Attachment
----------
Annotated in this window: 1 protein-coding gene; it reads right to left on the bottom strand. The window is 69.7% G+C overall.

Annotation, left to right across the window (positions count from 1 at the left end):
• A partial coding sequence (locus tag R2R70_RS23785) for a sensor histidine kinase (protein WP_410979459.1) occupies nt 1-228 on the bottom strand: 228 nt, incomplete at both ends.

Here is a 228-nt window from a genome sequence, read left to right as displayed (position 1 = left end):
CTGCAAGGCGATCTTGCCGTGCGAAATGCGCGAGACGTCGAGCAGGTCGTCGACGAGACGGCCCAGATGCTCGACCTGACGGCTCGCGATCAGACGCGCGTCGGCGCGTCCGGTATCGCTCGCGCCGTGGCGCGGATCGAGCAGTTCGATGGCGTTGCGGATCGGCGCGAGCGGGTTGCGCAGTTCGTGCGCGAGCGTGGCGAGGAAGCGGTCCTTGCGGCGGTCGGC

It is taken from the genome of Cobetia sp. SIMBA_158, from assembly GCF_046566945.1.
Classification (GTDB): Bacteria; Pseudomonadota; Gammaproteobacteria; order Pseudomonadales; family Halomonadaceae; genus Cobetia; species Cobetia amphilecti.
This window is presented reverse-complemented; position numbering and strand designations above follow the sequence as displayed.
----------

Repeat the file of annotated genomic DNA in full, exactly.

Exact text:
Annotated in this window: 1 protein-coding gene; it reads right to left on the bottom strand. The window is 69.7% G+C overall.

Annotation, left to right across the window (positions count from 1 at the left end):
• A partial coding sequence (locus tag R2R70_RS23785) for a sensor histidine kinase (protein WP_410979459.1) occupies nt 1-228 on the bottom strand: 228 nt, incomplete at both ends.

Here is a 228-nt window from a genome sequence, read left to right as displayed (position 1 = left end):
CTGCAAGGCGATCTTGCCGTGCGAAATGCGCGAGACGTCGAGCAGGTCGTCGACGAGACGGCCCAGATGCTCGACCTGACGGCTCGCGATCAGACGCGCGTCGGCGCGTCCGGTATCGCTCGCGCCGTGGCGCGGATCGAGCAGTTCGATGGCGTTGCGGATCGGCGCGAGCGGGTTGCGCAGTTCGTGCGCGAGCGTGGCGAGGAAGCGGTCCTTGCGGCGGTCGGC

It is taken from the genome of Cobetia sp. SIMBA_158, from assembly GCF_046566945.1.
Classification (GTDB): Bacteria; Pseudomonadota; Gammaproteobacteria; order Pseudomonadales; family Halomonadaceae; genus Cobetia; species Cobetia amphilecti.
This window is presented reverse-complemented; position numbering and strand designations above follow the sequence as displayed.